Justice League: Zack Snyder Should Do a SnyderCut Watch Party

At this point, fans are not only hoping, but in a lot of cases expecting, some kind of big announcement about an extended director's cut of Justice League from filmmaker Zack Snyder in the next day or so. (UPDATE: It's real! The Snydercut of Justice League is happening!) Snyder, who will host a watch party/live-tweet of Man of Steel at 11 a.m. ET, has never shied away from supporting the fans who have consistently tweeted #ReleaseTheSnyderCut in the years since Justice League hit theaters and disappointed critics and audiences. While Man of Steel and Batman v Superman: Dawn of Justice drew a lot of criticism and didn't make as much money as Warner Bros. hoped, both were blockbusters, and their fans were dedicated.

Not so for Justice League, the last DC film officially credited to Snyder, which was completed by Marvel's The Avengers director Joss Whedon after Snyder departed the project following his daughter's untimely death. Snyder fans have long maintained that the dark, violent, complex heroes of Snyder's first two films would have made Justice League a smarter, better film than the more all-audiences feel that Whedon was going for (almost certainly at the behest of studio heads gunshy over the reception to Batman v Superman).

If something doesn't get announced, then, we've got a proposition: Snyder should do a watch party-style screening for "The Snyder Cut," his extended, unrated cut of Justice League. Weighing in at 214 minutes, the Snyder Cut is almost another whole movie longer than the Justice League theatrical cut.

Snyder was said to have screened a version of his movie for Warner Bros. executives shortly before his departure, using an assembly cut -- essentially a very rough edit of the film, using every scene filmed. These cuts often run long, with scenes cut depending on the film's needs, and almost always contain unfinished scenes or visual effects. In the case of Justice League, some sequences that Snyder had planned were never completely shot or animated, leaving them in storyboard or loose animation form.

It was, apparently, roughly at this point that Snyder left the production, but rather than completing what Snyder already had planned, Warner Bros. and Whedon made significant cuts and alterations to the film. Reshoots, a fairly standard part of big-budget filmmaking these days, confliced with Henry Cavill's shooting schedule on Mission: Impossible - Fallout, which gave birth to a rushed and sloppy CG masking effect to hide the mustache he contractually could not remove during the M: I shoot. Similarly rushed and sloppy was the look of Steppenwolf, which was not especially similar to how he had been teased in Batman v Superman. And big chunks of story already teased in the ads were excised. The movie was cut significantly, apparently because WB wanted a two-hour runtime to increase the number of screenings the movie would havein its opening weekends. This made some kind of strategic sense if they thought the movie wasn't going to play well with audiences; after all, Batman v Superman had a massive opening weekend before dropping off significantly the following week.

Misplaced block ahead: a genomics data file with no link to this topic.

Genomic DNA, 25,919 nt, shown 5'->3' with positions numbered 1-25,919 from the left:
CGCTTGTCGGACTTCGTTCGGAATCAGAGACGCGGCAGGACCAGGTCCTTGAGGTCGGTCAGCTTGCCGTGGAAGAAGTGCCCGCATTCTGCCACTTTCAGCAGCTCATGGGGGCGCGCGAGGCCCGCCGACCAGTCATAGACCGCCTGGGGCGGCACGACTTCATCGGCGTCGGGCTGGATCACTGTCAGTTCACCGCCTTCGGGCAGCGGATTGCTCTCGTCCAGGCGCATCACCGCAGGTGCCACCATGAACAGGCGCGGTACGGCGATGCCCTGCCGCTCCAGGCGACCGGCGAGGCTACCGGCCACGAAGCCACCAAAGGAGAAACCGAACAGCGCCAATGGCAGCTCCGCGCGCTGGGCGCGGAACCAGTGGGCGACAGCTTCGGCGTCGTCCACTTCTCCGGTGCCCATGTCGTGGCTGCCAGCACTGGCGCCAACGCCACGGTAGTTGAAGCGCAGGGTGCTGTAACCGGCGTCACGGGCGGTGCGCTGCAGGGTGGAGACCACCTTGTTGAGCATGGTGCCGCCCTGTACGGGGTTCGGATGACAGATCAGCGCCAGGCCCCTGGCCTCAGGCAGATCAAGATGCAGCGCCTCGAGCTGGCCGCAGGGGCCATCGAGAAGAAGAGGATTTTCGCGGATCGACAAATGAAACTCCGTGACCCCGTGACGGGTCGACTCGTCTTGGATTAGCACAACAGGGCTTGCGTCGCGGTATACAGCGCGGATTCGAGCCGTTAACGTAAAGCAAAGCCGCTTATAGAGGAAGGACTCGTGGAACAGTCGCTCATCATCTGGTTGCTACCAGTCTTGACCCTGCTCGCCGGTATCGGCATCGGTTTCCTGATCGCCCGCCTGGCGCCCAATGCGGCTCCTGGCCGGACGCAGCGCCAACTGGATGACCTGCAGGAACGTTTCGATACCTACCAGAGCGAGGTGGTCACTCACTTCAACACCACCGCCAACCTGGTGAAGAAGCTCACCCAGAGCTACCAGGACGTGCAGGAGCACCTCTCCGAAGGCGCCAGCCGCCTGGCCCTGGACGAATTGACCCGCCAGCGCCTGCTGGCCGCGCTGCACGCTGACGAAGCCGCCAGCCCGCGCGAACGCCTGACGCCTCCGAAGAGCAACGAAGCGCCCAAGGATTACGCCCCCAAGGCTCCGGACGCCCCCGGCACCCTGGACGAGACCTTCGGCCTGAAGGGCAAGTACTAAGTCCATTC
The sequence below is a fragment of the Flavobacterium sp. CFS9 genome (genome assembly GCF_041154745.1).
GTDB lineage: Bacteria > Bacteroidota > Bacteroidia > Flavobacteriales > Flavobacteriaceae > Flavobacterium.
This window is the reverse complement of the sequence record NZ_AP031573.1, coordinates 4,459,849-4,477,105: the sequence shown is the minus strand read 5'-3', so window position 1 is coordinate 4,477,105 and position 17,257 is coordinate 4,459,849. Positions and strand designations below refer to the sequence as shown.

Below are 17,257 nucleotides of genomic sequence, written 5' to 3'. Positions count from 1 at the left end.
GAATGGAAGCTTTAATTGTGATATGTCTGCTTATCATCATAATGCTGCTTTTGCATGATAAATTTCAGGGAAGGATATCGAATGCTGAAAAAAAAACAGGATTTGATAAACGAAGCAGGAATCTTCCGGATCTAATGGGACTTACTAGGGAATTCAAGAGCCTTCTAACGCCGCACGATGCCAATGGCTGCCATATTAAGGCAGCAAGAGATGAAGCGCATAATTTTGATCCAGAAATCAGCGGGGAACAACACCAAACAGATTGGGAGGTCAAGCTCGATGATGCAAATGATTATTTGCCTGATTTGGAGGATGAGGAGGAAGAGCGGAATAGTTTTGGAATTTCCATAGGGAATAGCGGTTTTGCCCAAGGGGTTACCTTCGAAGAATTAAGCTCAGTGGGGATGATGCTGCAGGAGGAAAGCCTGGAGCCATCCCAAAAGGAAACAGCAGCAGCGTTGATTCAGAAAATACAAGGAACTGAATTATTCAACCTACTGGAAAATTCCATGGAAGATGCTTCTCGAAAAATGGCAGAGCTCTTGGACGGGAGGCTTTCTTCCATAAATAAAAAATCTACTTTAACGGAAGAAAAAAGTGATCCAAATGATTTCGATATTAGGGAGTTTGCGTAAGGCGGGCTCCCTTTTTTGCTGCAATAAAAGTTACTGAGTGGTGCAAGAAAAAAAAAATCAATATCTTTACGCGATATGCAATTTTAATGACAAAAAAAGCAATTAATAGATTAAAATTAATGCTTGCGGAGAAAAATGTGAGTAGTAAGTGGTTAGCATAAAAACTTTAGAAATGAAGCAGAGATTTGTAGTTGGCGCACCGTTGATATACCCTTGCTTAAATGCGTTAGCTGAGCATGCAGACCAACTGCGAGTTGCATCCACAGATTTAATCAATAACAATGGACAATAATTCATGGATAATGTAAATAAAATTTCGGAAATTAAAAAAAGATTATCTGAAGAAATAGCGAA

The result was a movie that has its fans -- heck, we liked it! -- but on the whole it's nobody's favorite movie. Snyder fans felt betrayed, and the serious tone he had established was undercut by a movie that fent like it wanted to be more like Marvel, while Marvel fans and those who didn't like Snyder's previous movies didn't think the changes had gone far enough to alter the film's tone and worldview. With Snyder seemingly out of the picture at DC following the Justice League release, his detractors just wanted to move on and forget about the Snyder films, while his supporters started social media movements to get a recognizable cut of the movie the director had been describing in interviews.

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If there isn't a Snyder Cut announcement for HBO Max, then, a solution that might work for all involved would be to couch it as some kind of behind-the-scenes look, allowing Snyder to screen his cut of the film for fans -- either as a permanent video for HBO Max or even as a one-time thing to benefit charity. It would allow him to show them what he's got and to discuss it with his hardcore supporters, without Warner having to shell out what some analysts have predicted would be around $80 million to get the movie into a marketable shape. Snyder's commentary would explain whatever is missing, and his fans would finally have some sense of closure, all without WB having to commercially release a cut they don't believe in or pay significant amounts of money to polish an assembly cut.

Is this likely to happen? Well, probably not. If Warner can't find a way to directly profit off of any prospective extended cut of a box office bomb, there's probably no real path forward to releasing it just to shut up a vocal segment of the fandom. But it's certainly something that's plausible, cheap, and would engender a ton of goodwill. And if the rising volume of "Snyder Cut" rumors has taught us anything, it's that you should never say never.

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